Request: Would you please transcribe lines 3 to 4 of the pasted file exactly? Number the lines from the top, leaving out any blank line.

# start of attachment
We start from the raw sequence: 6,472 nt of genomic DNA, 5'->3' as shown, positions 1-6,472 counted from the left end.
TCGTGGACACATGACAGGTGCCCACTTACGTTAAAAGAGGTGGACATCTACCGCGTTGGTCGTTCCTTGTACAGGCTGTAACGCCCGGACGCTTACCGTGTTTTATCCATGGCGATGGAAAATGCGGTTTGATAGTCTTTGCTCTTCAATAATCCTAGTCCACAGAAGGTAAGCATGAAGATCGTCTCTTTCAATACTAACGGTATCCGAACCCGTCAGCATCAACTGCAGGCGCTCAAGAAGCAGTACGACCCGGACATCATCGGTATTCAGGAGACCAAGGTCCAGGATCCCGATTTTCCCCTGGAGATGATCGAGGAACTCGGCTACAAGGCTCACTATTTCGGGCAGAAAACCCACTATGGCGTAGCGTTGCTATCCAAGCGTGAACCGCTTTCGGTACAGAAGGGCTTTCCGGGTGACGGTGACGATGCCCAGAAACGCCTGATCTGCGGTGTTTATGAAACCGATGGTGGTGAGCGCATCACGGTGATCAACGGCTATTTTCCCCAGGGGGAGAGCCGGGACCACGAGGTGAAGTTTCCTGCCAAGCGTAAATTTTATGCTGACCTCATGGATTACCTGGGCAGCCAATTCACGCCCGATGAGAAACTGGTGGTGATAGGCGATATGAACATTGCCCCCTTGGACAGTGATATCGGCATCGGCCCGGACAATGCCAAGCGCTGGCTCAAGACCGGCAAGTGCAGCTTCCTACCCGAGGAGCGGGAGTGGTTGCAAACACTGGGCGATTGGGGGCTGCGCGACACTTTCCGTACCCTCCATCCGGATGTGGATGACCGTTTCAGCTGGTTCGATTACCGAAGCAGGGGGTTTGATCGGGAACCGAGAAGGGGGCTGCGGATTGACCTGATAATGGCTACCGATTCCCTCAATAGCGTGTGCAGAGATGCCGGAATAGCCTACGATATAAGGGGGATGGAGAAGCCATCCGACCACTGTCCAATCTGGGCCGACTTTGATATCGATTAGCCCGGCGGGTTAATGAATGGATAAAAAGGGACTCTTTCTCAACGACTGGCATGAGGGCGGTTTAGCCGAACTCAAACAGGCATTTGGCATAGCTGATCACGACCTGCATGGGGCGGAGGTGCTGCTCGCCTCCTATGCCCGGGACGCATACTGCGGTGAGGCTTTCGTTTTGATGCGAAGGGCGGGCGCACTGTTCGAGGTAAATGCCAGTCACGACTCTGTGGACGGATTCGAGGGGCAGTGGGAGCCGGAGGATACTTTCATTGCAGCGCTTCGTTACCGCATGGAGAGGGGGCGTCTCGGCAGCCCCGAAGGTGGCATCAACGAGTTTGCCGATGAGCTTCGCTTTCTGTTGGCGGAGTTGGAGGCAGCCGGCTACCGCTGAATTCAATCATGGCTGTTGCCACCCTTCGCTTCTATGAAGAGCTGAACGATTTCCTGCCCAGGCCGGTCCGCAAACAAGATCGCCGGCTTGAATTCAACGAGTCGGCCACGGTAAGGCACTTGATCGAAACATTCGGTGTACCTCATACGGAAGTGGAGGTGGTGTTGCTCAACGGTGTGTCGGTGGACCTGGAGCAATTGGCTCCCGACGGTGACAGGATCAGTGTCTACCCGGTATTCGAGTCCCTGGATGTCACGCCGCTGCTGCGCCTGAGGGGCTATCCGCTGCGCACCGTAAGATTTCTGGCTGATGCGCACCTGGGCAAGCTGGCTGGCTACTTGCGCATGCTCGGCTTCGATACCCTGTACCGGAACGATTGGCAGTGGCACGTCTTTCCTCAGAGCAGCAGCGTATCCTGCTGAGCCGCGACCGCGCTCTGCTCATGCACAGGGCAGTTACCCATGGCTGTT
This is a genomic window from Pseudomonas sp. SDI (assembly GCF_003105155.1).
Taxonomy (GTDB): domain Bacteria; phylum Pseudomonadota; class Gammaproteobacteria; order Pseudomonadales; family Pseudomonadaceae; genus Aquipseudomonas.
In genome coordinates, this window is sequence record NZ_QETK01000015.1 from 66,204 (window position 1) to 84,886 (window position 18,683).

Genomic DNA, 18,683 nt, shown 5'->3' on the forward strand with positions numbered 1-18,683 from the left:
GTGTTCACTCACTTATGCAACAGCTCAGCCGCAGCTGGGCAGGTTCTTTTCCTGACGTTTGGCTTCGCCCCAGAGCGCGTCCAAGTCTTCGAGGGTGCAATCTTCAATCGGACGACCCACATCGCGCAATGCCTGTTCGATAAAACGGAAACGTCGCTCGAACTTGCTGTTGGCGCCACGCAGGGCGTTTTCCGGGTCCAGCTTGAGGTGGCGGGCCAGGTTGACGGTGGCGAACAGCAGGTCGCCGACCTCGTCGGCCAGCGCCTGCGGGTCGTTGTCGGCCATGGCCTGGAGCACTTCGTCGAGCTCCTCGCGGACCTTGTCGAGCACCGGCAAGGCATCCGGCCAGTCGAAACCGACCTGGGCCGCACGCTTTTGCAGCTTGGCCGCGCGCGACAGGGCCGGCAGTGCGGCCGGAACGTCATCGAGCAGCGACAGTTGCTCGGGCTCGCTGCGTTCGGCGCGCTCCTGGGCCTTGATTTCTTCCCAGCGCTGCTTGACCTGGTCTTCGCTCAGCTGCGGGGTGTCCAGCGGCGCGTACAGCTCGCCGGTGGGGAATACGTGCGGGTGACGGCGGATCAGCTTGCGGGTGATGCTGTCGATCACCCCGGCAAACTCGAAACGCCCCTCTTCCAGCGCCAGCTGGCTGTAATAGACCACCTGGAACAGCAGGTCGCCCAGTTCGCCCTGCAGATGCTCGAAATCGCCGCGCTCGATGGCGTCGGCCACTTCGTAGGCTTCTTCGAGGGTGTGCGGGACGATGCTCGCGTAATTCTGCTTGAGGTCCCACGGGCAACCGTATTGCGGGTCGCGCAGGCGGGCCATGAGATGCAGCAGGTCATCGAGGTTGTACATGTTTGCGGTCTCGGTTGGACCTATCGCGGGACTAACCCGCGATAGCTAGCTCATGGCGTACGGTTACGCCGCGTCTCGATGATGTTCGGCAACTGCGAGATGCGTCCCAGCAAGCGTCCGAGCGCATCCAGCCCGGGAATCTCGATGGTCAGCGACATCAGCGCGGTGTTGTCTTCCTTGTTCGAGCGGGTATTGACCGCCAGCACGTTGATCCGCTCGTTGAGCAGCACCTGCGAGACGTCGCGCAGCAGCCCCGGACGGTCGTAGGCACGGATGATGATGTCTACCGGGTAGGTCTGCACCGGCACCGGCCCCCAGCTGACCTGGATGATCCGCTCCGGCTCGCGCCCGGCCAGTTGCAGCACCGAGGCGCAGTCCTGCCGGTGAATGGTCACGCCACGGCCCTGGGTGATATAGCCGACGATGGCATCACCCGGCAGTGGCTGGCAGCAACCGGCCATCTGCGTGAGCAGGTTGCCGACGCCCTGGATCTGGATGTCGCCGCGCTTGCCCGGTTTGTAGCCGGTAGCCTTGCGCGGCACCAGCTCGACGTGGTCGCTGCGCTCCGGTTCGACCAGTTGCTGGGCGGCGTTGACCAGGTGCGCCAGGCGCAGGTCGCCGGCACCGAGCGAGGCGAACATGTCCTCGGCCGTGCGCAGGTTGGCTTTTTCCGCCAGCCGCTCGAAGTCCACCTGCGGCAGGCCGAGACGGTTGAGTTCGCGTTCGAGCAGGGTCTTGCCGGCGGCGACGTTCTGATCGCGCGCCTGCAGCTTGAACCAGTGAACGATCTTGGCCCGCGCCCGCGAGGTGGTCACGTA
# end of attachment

This is a genomic window from Pseudomonas sp. SDI (assembly GCF_003105155.1).
Taxonomy (GTDB): domain Bacteria; phylum Pseudomonadota; class Gammaproteobacteria; order Pseudomonadales; family Pseudomonadaceae; genus Aquipseudomonas.